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What is Moissanite?

March 25, 2021

The Birth Of Moissanite

Moissanite is a gemstone born from the stars. It was first discovered in 1893 by a French scientist named Henri Moissan, who later won the Nobel Prize in Chemistry. He discovered microscopic particles of the gem that would eventually bear his name in Arizona, in a crater created by a meteorite that fell to Earth. He initially thought that he had discovered diamonds, but later determined that the crystals were composed of silicon carbide.

Natural moissanite is incredibly rare, so moissanite available today is laboratory-created. After many years of trial and error, the particles Moissan discovered were successfully synthesized to produce what is now one of the world’s most scintillating gemstones.

Advantages Of Moissanite

Moissanite is engineered to give the illusion of similarity to diamonds, but is compositionally and visually quite different from a real diamond. The durability, brilliance, and color of the two gems are quite distinct.

While moissanite has a very similar appearance to diamonds, they have many key differences. Moissanite weighs much less than diamonds – 15% lighter, to be exact. Because of this, moissanite is usually sold by length and width in millimeters rather than carat weight. A moissanite stone that is visually equivalent in size to a 1 carat diamond will not actually weigh 1 carat. Moissanite is also sold based on different standards than diamonds. Moissanite is sold based on size and color (colorless or near colorless) while diamonds are priced based on their 4 C’s as well as many other factors.

Diamonds are slightly harder than moissanite. Moissanite ranks 9.25 on the Mohs scale, while diamonds rank 10 on the Mohs scale. While diamonds are slightly harder, moissanite has more fire and brilliance. Moissanite has a refractive index of 2.65-2.69, while diamonds have a refractive index of 2.42. The refractive index is the stone’s ability to bend light. Moissanite’s fire is rated at 0.104, while the fire of a diamond is rated at 0.044.

Moissanite is much less expensive than diamonds. Moissanite can be about $400 to $600 per carat while a one carat diamond can be anywhere between $2,000 to $20,000.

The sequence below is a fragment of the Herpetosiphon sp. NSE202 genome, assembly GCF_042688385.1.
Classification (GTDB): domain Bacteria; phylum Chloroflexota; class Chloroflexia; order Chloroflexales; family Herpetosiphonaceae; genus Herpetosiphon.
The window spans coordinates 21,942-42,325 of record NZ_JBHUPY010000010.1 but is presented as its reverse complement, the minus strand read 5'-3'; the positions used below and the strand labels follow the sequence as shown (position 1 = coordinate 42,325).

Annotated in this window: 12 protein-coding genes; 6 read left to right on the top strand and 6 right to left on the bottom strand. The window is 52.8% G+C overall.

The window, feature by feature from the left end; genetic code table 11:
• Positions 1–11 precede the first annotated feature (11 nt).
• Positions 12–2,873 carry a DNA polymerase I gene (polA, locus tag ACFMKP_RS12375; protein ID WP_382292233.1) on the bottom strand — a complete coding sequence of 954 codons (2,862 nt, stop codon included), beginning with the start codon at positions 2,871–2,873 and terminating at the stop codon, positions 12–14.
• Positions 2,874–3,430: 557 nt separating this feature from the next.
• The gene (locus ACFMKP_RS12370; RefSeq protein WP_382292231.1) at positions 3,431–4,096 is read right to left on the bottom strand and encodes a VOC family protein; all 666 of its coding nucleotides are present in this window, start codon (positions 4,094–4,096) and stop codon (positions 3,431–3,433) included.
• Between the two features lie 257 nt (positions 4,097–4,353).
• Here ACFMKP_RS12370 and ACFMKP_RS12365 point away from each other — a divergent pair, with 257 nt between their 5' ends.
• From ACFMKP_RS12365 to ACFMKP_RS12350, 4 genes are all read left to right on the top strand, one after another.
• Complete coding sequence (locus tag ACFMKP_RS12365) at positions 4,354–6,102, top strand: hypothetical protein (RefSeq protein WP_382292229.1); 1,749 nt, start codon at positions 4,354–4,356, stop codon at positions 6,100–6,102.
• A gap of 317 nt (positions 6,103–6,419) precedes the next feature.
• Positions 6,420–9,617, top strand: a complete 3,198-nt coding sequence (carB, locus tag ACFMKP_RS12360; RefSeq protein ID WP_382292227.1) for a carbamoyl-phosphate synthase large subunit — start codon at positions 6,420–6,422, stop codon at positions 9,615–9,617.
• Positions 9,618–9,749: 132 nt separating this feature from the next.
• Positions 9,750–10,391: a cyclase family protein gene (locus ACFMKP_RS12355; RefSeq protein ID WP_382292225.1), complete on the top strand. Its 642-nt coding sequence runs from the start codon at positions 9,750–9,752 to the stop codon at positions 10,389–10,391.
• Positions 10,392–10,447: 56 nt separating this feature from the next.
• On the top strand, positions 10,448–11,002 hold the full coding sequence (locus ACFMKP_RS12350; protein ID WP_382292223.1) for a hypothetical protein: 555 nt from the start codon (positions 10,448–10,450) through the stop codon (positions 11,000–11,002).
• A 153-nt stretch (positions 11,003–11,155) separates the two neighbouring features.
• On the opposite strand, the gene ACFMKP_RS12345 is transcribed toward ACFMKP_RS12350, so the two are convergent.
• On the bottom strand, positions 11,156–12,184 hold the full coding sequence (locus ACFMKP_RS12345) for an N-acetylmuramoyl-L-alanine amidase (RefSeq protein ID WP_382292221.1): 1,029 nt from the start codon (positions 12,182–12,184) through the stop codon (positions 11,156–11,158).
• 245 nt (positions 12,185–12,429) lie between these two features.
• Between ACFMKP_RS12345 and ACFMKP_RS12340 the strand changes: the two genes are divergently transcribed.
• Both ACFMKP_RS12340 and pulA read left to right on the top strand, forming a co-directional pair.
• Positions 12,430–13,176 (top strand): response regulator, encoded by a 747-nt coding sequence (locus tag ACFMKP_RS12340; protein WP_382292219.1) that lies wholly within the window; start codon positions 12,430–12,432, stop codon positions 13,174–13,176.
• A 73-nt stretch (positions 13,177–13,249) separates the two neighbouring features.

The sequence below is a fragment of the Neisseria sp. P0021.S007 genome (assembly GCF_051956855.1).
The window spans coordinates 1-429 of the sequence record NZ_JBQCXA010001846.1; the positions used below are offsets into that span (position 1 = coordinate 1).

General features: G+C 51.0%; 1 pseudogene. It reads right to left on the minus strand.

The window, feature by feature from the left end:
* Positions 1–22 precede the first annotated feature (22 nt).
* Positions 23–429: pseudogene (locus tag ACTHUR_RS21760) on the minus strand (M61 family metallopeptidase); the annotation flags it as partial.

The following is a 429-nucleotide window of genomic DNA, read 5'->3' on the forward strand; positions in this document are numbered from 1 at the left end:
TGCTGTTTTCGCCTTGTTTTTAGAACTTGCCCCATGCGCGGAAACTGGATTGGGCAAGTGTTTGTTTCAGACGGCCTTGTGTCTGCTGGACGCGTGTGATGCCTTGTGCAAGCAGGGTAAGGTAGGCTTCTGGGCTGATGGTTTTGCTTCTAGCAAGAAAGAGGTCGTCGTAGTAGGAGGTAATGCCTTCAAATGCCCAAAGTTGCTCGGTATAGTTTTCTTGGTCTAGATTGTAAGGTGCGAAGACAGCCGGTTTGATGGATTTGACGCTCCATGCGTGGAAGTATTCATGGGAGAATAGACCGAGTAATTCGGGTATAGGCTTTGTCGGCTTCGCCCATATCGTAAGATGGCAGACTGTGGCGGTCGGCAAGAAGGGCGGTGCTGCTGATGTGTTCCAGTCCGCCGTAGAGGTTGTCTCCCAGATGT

Here is where the biggest difference comes into play.

Thical Issues Of Diamond

Diamonds (especially naturally mined diamonds) are highly unethical.

Aside from the price inflation, which is an ethical problem in and of itself, the process of natural diamond mining is damaging to the environment.

There’s ecological devastation in parts of Africa due only to diamond mining, and it’s entirely avoidable with better mining practices.

The diamond industry allegedly still employs child labor, as well as forced labor. Laborers are underpaid, if paid at all, and are often pushed into unsafe work conditions with little (if any) protective gear.

The diamond mines helped to fund warlords across mine zones, creating space and funding for civil wars, violence, and other atrocities only for the benefit of western gem buyers.

The term “blood diamonds” is no joke.

While there are efforts made now for “responsible diamond mining”, there are no guarantees of this responsibility and there are still human rights infringements on workers.

Lab-created diamonds are definitely an ethical way to shop for diamonds but the cost is still very high.

Moissanite has no such ethical issues. They’re almost never mined, but when they have been mined in the past, they came largely from meteorites.

There is no warlord money involved in the extraction of moissanite, and there is zero environmental impact (beyond that of any other business venture).

They are a completely ethical gem choice, both for human rights and environmental concerns.

both moissanites and diamonds are great choices for an engagement ring. It really just depends which one better suits your values, your style, your budget, and your needs. There is no right or wrong answer here, so go with the stone option that you feel is calling to you. Don’t let anyone else’s opinion cloud your judgement about what is a “right” or “wrong” engagement ring choice because at the end of the day, you are the person who is going to be wearing your ring and so your opinion should be the one that matters most of all.